- Export file formats
- Mix levels
- DAW mix export checklist
- Master-bus processing
- Top-and-tail mix noise
- Stem mastering checklist
Export file formats
- Stereo mixes in standard lossless formats (WAV/AIFF/FLAC)
- Export at the native sample rate of your DAW project (i.e. 48khz project generates a 48khz mix file)
- Export at 24-bit resolution or greater
- Disable any mastering limiter on your master bus (see below)
- Don’t edit, normalize or convert your mix
- Export your mix or stem from a known start point (e.g. beat 1, bar 1), so if you send additional files later, we’ll be in sync
- Please mix for a maximum of -1db true peak or less (no red lights)
- If you are aiming for streaming platforms, check your integrated loudness (LUFS) measurement is no more than -14db LUFS. Hot mixes are okay, but they will be turned down by Spotify and YouTube. We can help you review causes of excessive volume. If you don’t have a loudness meter, check out the free Youlean Loudness Meter
- Mixes for CD can be hotter, say -10db LUFS (loud), but please observe less-than -0.1db true peak and aim for zero overs. Note that, in general, streaming, CD and vinyl masters generally have similar profiles today.
- If that’s not doable, we’ll do our best!
DAW mix export checklist
If you’re an engineer, you don’t need to read the next bit (but they’re mistakes we’ve all made when exporting from a DAW)
- Export at the project sample rate: When exporting from your DAW, make sure you export to the sample rate at which the song is recorded (otherwise Bounce Mix will perform a software sample-rate conversion)
- Export at 24 or 32-bit, Stereo Interleaved: Export at the native DAW file bit depth, usually 24-bit or greater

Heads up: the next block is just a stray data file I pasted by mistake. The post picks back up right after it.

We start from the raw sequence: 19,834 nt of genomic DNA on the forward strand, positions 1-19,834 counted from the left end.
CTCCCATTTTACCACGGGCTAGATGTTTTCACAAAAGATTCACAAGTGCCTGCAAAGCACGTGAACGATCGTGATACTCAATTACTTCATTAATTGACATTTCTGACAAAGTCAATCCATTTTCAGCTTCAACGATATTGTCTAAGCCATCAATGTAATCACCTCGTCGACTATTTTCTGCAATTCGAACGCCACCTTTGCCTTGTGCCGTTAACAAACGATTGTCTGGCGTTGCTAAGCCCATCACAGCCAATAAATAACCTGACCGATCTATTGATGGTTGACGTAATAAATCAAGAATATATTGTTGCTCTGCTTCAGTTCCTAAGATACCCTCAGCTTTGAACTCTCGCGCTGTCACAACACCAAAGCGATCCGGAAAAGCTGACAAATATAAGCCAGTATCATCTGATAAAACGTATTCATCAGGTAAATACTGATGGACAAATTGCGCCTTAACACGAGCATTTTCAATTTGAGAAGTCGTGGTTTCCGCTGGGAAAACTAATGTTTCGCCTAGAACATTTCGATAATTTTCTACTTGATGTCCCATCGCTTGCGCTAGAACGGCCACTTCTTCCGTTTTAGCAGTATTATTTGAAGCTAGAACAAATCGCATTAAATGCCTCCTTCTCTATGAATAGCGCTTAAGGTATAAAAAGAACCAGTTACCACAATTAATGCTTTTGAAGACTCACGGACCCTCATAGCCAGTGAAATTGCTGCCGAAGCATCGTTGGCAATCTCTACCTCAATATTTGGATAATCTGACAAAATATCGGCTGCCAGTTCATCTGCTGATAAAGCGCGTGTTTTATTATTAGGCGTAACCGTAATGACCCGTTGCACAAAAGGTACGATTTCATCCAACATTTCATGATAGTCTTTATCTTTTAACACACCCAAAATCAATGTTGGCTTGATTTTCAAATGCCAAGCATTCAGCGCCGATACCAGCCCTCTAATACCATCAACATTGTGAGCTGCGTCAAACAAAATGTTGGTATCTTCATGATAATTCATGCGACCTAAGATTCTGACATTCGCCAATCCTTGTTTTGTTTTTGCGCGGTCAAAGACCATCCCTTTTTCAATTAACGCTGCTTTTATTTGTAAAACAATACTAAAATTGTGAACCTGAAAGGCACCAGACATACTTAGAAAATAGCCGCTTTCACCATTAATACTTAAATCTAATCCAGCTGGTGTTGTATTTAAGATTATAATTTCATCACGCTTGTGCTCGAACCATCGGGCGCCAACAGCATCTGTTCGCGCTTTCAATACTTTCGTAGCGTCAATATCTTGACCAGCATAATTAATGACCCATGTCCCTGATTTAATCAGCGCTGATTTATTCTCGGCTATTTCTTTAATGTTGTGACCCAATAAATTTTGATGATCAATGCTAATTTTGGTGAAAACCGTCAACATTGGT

- Don’t add dither to your master bus when exporting 24 bit files: For more information, see Dither, below
- No red lights please!: Make sure your gain structure is clean throughout your digital sum - you shouldn’t be seeing any red lights in a DAW, an occasional one is not the end of the world, but remember that you don’t hear ‘overs’, because digital overload protection kicks in to prevent audible cracks! This means your transient will be getting splattered! Don’t worry about loudness, keep it well-balanced, clean - dynamic and musical (big contrasts!)
- Don’t over-compress or limit stems: Modern streaming loudness standards mean that you shouldn’t over-use ‘power’ mixing techniques like parallel compression and limiting, so the emphasis has shifted to natural loudness, and more musical dynamics, rather than continuous, limited stem volume
- Use monitor calibration, but disable it when exporting: We recommend monitor and room calibration tools. Sonarworks can be particularly valuable to give you confidence in your use of EQ, or when referencing low-end in headphones. But *remember to disable monitor correction when exporting your mix (or bounce from a ‘mix’ bus, rather than your main output, so the problem is completely avoided)
- Use mix references: use benchmarks for your genre, when gauging timbre, fx, low end, etc. A useful resource is the iZotope Spotify Master Reference Playlist